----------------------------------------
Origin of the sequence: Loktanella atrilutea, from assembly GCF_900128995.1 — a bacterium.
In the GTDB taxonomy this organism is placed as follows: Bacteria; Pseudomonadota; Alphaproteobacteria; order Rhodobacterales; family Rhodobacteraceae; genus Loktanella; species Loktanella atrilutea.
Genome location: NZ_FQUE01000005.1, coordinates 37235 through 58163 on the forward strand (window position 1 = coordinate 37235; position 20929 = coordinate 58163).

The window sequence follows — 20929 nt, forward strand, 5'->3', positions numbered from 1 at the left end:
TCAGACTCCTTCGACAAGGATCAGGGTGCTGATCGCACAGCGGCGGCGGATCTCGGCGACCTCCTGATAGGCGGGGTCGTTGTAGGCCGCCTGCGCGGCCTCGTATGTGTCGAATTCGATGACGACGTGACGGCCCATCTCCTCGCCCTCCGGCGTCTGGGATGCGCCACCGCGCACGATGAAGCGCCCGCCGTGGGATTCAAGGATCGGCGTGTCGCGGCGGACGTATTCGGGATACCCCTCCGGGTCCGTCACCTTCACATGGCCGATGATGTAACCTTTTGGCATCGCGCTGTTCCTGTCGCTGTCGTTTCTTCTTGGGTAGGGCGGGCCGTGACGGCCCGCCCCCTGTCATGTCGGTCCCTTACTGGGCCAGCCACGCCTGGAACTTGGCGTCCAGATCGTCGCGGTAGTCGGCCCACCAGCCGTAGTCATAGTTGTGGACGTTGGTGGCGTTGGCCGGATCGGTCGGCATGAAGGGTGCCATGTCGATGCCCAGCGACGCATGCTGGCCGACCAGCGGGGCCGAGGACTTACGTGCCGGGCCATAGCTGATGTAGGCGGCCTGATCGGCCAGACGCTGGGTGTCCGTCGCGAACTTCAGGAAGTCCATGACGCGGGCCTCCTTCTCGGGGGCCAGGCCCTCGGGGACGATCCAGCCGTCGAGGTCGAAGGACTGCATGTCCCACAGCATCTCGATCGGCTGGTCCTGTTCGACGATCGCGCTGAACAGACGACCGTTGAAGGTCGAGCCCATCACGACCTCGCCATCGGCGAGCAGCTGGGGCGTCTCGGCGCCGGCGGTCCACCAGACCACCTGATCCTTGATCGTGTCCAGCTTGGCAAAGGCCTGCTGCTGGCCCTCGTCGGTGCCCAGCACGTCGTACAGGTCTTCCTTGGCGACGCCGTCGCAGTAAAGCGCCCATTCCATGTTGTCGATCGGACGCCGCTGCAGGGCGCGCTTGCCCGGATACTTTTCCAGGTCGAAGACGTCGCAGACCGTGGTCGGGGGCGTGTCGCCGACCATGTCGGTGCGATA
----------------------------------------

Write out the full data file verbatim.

Origin of the sequence: Loktanella atrilutea, from assembly GCF_900128995.1 — a bacterium.
In the GTDB taxonomy this organism is placed as follows: Bacteria; Pseudomonadota; Alphaproteobacteria; order Rhodobacterales; family Rhodobacteraceae; genus Loktanella; species Loktanella atrilutea.
Genome location: NZ_FQUE01000005.1, coordinates 37235 through 58163 on the forward strand (window position 1 = coordinate 37235; position 20929 = coordinate 58163).

The window sequence follows — 20929 nt, forward strand, 5'->3', positions numbered from 1 at the left end:
TCAGACTCCTTCGACAAGGATCAGGGTGCTGATCGCACAGCGGCGGCGGATCTCGGCGACCTCCTGATAGGCGGGGTCGTTGTAGGCCGCCTGCGCGGCCTCGTATGTGTCGAATTCGATGACGACGTGACGGCCCATCTCCTCGCCCTCCGGCGTCTGGGATGCGCCACCGCGCACGATGAAGCGCCCGCCGTGGGATTCAAGGATCGGCGTGTCGCGGCGGACGTATTCGGGATACCCCTCCGGGTCCGTCACCTTCACATGGCCGATGATGTAACCTTTTGGCATCGCGCTGTTCCTGTCGCTGTCGTTTCTTCTTGGGTAGGGCGGGCCGTGACGGCCCGCCCCCTGTCATGTCGGTCCCTTACTGGGCCAGCCACGCCTGGAACTTGGCGTCCAGATCGTCGCGGTAGTCGGCCCACCAGCCGTAGTCATAGTTGTGGACGTTGGTGGCGTTGGCCGGATCGGTCGGCATGAAGGGTGCCATGTCGATGCCCAGCGACGCATGCTGGCCGACCAGCGGGGCCGAGGACTTACGTGCCGGGCCATAGCTGATGTAGGCGGCCTGATCGGCCAGACGCTGGGTGTCCGTCGCGAACTTCAGGAAGTCCATGACGCGGGCCTCCTTCTCGGGGGCCAGGCCCTCGGGGACGATCCAGCCGTCGAGGTCGAAGGACTGCATGTCCCACAGCATCTCGATCGGCTGGTCCTGTTCGACGATCGCGCTGAACAGACGACCGTTGAAGGTCGAGCCCATCACGACCTCGCCATCGGCGAGCAGCTGGGGCGTCTCGGCGCCGGCGGTCCACCAGACCACCTGATCCTTGATCGTGTCCAGCTTGGCAAAGGCCTGCTGCTGGCCCTCGTCGGTGCCCAGCACGTCGTACAGGTCTTCCTTGGCGACGCCGTCGCAGTAAAGCGCCCATTCCATGTTGTCGATCGGACGCCGCTGCAGGGCGCGCTTGCCCGGATACTTTTCCAGGTCGAAGACGTCGCAGACCGTGGTCGGGGGCGTGTCGCCGACCATGTCGGTGCGATA